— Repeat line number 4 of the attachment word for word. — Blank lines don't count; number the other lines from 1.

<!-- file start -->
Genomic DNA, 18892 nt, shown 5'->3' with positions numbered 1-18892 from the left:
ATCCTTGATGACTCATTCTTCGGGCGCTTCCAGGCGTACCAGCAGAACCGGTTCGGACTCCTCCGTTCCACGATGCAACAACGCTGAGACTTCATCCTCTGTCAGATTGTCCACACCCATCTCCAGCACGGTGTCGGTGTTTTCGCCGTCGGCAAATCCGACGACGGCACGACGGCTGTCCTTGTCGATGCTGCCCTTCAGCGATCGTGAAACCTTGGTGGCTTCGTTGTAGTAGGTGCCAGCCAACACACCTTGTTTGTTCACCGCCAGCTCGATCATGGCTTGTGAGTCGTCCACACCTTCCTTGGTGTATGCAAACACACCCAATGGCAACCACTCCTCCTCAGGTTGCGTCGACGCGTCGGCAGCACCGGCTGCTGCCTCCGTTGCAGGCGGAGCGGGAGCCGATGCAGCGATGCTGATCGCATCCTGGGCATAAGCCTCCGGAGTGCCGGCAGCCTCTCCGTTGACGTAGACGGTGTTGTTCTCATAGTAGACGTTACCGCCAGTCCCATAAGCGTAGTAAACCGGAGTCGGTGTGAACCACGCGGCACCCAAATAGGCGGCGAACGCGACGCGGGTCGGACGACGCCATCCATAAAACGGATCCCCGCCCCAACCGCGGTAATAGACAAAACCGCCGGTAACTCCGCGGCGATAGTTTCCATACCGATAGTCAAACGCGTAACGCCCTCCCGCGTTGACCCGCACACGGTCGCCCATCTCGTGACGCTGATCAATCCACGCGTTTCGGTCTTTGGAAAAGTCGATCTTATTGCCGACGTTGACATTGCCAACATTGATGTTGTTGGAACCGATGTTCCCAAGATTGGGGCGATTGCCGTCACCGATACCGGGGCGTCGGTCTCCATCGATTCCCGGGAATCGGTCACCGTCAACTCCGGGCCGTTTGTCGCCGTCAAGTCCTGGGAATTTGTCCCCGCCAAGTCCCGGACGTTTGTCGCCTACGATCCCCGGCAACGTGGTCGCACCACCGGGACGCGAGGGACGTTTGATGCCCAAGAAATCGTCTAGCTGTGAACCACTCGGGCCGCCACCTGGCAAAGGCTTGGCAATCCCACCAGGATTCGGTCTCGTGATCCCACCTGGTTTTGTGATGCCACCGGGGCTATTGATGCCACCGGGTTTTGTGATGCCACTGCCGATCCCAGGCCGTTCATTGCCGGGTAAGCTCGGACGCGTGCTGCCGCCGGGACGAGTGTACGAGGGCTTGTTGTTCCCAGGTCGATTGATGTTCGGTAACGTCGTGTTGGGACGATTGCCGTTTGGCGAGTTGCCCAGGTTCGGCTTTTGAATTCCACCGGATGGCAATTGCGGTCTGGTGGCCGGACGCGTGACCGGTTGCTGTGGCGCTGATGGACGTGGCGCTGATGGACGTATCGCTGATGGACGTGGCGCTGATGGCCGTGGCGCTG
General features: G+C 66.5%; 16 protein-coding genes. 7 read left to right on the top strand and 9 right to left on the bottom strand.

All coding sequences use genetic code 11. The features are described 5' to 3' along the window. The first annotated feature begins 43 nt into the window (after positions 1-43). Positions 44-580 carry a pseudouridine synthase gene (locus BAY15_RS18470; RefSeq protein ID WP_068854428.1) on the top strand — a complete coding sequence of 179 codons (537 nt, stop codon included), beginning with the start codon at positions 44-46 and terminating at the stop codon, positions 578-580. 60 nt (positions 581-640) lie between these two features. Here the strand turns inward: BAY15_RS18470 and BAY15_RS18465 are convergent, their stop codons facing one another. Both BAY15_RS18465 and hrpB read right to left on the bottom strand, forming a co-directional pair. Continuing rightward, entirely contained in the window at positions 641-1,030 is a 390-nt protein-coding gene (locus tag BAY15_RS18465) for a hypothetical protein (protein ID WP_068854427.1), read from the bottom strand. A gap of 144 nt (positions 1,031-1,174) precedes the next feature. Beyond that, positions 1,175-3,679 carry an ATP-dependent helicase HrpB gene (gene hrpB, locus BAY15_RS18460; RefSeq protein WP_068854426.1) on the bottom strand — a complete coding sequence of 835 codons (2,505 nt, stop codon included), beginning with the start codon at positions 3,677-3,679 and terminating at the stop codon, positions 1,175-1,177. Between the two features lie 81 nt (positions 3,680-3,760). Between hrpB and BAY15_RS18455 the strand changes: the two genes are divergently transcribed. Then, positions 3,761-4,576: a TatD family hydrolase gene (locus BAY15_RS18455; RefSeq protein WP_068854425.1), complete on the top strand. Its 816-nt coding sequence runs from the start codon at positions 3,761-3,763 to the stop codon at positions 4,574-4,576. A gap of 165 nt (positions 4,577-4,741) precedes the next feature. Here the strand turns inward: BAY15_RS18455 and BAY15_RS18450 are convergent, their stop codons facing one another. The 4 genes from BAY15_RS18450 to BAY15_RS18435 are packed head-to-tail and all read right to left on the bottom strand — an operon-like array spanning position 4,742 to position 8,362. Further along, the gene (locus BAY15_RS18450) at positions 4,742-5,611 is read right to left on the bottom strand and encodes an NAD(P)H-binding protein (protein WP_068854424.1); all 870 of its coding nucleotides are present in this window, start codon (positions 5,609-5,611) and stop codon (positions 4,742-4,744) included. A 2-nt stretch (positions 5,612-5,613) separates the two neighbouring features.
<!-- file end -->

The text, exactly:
All coding sequences use genetic code 11. The features are described 5' to 3' along the window. The first annotated feature begins 43 nt into the window (after positions 1-43). Positions 44-580 carry a pseudouridine synthase gene (locus BAY15_RS18470; RefSeq protein ID WP_068854428.1) on the top strand — a complete coding sequence of 179 codons (537 nt, stop codon included), beginning with the start codon at positions 44-46 and terminating at the stop codon, positions 578-580. 60 nt (positions 581-640) lie between these two features. Here the strand turns inward: BAY15_RS18470 and BAY15_RS18465 are convergent, their stop codons facing one another. Both BAY15_RS18465 and hrpB read right to left on the bottom strand, forming a co-directional pair. Continuing rightward, entirely contained in the window at positions 641-1,030 is a 390-nt protein-coding gene (locus tag BAY15_RS18465) for a hypothetical protein (protein ID WP_068854427.1), read from the bottom strand. A gap of 144 nt (positions 1,031-1,174) precedes the next feature. Beyond that, positions 1,175-3,679 carry an ATP-dependent helicase HrpB gene (gene hrpB, locus BAY15_RS18460; RefSeq protein WP_068854426.1) on the bottom strand — a complete coding sequence of 835 codons (2,505 nt, stop codon included), beginning with the start codon at positions 3,677-3,679 and terminating at the stop codon, positions 1,175-1,177. Between the two features lie 81 nt (positions 3,680-3,760). Between hrpB and BAY15_RS18455 the strand changes: the two genes are divergently transcribed. Then, positions 3,761-4,576: a TatD family hydrolase gene (locus BAY15_RS18455; RefSeq protein WP_068854425.1), complete on the top strand. Its 816-nt coding sequence runs from the start codon at positions 3,761-3,763 to the stop codon at positions 4,574-4,576. A gap of 165 nt (positions 4,577-4,741) precedes the next feature. Here the strand turns inward: BAY15_RS18455 and BAY15_RS18450 are convergent, their stop codons facing one another. The 4 genes from BAY15_RS18450 to BAY15_RS18435 are packed head-to-tail and all read right to left on the bottom strand — an operon-like array spanning position 4,742 to position 8,362. Further along, the gene (locus BAY15_RS18450) at positions 4,742-5,611 is read right to left on the bottom strand and encodes an NAD(P)H-binding protein (protein WP_068854424.1); all 870 of its coding nucleotides are present in this window, start codon (positions 5,609-5,611) and stop codon (positions 4,742-4,744) included. A 2-nt stretch (positions 5,612-5,613) separates the two neighbouring features.